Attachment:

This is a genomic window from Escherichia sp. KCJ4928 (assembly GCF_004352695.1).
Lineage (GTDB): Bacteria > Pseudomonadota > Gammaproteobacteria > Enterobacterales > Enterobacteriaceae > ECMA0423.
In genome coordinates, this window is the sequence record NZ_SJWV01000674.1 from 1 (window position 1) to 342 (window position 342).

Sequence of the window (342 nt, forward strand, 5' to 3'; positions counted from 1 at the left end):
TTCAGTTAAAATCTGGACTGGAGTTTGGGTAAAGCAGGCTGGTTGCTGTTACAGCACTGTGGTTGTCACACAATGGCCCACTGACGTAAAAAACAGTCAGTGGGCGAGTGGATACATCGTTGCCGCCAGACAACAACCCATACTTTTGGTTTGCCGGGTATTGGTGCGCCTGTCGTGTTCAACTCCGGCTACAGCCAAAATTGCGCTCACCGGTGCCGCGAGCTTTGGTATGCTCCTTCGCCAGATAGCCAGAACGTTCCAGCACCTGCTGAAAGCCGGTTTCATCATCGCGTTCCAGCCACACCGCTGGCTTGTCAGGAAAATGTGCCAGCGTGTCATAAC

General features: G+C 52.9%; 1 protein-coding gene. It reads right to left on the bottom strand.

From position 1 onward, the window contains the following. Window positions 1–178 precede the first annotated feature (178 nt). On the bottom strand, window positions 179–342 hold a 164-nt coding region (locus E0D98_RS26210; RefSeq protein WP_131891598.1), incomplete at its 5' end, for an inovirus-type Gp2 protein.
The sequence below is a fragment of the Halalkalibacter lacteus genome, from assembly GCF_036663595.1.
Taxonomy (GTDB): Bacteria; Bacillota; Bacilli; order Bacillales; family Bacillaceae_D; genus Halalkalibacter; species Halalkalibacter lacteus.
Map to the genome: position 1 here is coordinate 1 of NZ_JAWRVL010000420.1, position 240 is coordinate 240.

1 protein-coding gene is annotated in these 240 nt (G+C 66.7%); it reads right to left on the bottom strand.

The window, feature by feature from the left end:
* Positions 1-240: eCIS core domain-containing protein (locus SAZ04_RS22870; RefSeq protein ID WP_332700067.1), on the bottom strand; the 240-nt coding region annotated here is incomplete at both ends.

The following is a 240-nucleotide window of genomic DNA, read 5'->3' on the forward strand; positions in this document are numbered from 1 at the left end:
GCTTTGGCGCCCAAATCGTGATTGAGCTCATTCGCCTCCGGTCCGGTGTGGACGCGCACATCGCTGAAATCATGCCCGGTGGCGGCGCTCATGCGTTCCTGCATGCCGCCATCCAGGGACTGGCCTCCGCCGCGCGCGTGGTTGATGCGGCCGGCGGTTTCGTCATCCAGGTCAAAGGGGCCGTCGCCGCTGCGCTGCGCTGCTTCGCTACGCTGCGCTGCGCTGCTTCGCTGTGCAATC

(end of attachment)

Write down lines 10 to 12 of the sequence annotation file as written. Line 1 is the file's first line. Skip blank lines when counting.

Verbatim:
Map to the genome: position 1 here is coordinate 1 of NZ_JAWRVL010000420.1, position 240 is coordinate 240.

1 protein-coding gene is annotated in these 240 nt (G+C 66.7%); it reads right to left on the bottom strand.

The window, feature by feature from the left end: